Tag Archives: Saint Anselm’s Catholic School Canterbury

13 September: ‘Her Father Took Some Persuading’.


Mr Noah

Mr Noah

‘Her Father Took Some Persuading’ – that’s what I wrote about Saint Eanswythe yesterday. Eanswythe wanted to found a monastery for women, a place of prayer, community and scholarship.

Thank God these gifts are available freely now to women in many parts of the world. In Eanswythe’s Kent Saint Anselm’s Catholic School offers all three. My daughter is now a teacher herself, working with four- and five-year-olds.

Did I take much persuading to act as Mr Noah for one of her projects? Why hit on me for the job, anyway? Judge for yourself and then enjoy the Lord’s sense of humour.

 And he said to them: Which of you shall have a friend, and shall go to him at midnight, and shall say to him: Friend, lend me three loaves, because a friend of mine is come off his journey to me, and I have not what to set before him. And he from within should answer, and say: Trouble me not, the door is now shut, and my children are with me in bed; I cannot rise and give thee. Yet if he shall continue knocking, I say to you, although he will not rise and give him, because he is his friend; yet, because of his importunity, he will rise, and give him as many as he needeth.

And I say to you, Ask, and it shall be given you: seek, and you shall find: knock, and it shall be opened to you. For every one that asketh, receiveth; and he that seeketh, findeth; and to him that knocketh, it shall be opened. 

And which of you, if he ask his father bread, will he give him a stone? or a fish, will he for a fish give him a serpent? Or if he shall ask an egg, will he reach him a scorpion? If you then, being evil, know how to give good gifts to your children, how much more will your Father from heaven give the good Spirit to them that ask him?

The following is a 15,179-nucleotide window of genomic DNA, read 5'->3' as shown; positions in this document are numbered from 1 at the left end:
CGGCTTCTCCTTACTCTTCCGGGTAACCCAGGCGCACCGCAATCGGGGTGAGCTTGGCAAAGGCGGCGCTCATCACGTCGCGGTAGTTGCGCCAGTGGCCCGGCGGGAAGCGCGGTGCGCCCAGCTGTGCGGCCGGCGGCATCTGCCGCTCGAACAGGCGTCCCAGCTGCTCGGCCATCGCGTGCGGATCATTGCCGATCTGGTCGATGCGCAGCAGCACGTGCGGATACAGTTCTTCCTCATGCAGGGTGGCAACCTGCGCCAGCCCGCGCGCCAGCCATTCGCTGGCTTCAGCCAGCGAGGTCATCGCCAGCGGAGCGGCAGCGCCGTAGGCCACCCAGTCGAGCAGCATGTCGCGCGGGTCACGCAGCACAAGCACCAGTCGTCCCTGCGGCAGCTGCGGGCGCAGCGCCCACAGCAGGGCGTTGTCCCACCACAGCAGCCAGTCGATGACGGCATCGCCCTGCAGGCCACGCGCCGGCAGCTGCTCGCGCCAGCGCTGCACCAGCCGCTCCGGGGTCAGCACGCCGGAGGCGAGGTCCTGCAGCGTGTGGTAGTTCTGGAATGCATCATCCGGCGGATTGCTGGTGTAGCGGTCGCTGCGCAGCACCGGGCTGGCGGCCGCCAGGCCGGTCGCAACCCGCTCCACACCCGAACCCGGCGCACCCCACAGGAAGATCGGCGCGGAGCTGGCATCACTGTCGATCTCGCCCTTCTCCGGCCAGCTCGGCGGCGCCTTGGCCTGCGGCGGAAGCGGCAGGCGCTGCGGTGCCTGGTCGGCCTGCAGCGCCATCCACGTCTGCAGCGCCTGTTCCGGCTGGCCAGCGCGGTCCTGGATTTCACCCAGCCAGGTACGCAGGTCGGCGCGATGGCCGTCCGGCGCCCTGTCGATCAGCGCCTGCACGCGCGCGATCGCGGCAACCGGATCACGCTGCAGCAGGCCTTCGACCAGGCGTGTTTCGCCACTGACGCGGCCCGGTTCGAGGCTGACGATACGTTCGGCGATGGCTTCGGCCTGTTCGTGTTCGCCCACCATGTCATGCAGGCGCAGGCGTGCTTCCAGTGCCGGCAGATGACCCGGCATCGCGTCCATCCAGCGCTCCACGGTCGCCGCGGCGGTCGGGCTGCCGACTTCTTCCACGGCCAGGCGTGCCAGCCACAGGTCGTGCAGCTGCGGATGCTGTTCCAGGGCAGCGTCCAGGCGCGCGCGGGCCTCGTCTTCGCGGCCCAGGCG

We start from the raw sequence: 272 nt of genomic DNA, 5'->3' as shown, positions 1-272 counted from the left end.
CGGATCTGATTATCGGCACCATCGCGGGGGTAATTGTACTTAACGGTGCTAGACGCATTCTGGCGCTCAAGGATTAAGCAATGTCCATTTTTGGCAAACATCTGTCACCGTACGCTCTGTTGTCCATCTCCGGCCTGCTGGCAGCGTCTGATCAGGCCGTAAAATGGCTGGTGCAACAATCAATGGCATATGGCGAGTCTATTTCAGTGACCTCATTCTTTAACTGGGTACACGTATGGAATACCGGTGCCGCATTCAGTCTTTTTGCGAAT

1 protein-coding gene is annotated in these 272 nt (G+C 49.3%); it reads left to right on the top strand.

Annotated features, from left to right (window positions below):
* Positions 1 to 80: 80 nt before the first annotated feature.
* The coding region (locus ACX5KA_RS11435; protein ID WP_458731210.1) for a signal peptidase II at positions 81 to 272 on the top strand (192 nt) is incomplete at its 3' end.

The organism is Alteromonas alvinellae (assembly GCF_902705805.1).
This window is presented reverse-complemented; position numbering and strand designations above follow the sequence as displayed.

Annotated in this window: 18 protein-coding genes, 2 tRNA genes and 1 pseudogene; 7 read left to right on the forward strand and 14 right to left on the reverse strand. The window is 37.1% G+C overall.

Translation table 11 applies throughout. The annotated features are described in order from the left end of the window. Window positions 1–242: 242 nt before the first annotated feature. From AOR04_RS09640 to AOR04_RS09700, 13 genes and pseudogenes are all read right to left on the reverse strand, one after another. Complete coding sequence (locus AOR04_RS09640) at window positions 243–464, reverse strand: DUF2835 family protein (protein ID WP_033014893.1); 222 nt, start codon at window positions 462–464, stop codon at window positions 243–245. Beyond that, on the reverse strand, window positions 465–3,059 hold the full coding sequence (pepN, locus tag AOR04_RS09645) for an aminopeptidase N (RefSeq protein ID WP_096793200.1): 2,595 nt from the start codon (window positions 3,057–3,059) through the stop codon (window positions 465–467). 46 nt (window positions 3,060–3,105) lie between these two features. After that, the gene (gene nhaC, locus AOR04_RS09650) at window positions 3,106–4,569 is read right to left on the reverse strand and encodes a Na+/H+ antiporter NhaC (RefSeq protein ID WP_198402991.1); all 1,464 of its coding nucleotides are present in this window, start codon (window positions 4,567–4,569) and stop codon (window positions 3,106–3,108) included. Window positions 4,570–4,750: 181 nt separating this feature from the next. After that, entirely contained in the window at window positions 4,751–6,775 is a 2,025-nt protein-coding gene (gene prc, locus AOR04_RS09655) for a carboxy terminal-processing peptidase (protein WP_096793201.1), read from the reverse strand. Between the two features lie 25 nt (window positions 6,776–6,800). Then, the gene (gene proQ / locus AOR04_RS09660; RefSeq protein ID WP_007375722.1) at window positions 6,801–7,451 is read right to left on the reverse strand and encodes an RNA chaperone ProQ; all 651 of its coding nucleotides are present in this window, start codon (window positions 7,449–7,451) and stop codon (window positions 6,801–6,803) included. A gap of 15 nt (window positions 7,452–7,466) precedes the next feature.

Luke 11: 5-13.



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August 7: Out of Focus: Saint Anselm


On St. Anselm’s day, back in April, the pupils and staff of St. Anselm’s School celebrated their feast inside Canterbury Cathedral. Watch out when you introduce modern technology into revered places, though! People can get alarmed, and photos go out of focus. I wanted to present the people in the background: Franciscan Study Centre Principal Tom Reist joined the guest preacher, in the centre here, Fr. Dermott Donnelley, who had travelled all the way from Newcastle to share his thoughts. Fr. Derrmott is related to the TV presenters Ant and Dec, which may be why he was thinking about how obsessed people are with celebrities and selfies.

He began his homily by holding up an iphone, to reassure the teenagers that he was not some stuffy, out of touch cleric. What did we think about when we looked at our pictures over and over on Facebook?, he wondered. It’s a bit cheesy, he admitted, but isn’t it as case of ‘Mirror, mirror on the wall’? Like Princesses we want others outside our own reality to tell us how fair we are, what we could be, whether out lives matter of not. But that is fatal. It’s just a way of not being our true selves. We mustn’t compare ourselves to other people.  We can end like the foolish man in the reading from Matthew 7: 24-27, who built his house on sand: floods rose, gales blew, and our house crumbled and fell.

So let’s have a rhyme to remember about how not to think:

“Tell me quickly, Instagram!

Who do you really say I am?”
Look inwards and God will show us our genuine self.

It is what St. Anselm himself would encourage, as the foundation in faith: letting Christ bring our true selves back into an authentic focus.



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Interruption: Foot Washing – a Tradition Updated.

I walked into Canterbury City Centre yesterday, only to be greeted by our own Sister Marcellina (see  our FMSL sisters on the Contributors page). Would I like my shoes polished as an act of Christian service on the day Jesus washed his disciples’ feet? Sister Susan was watching, so I agreed and sat down.

Ruby from Saint Anselm’s Catholic School did an excellent job – thank you, Ruby, and thank you, the school, and thank you, Sisters and the other volunteers. This service  was led by Churches Together in Canterbury; it’s good to belong to the wider Christian Family, and to be doing such things together. I heard conversations about Christianity and Church as well as about the School in the short time I was sat there. One sows, another may reap.


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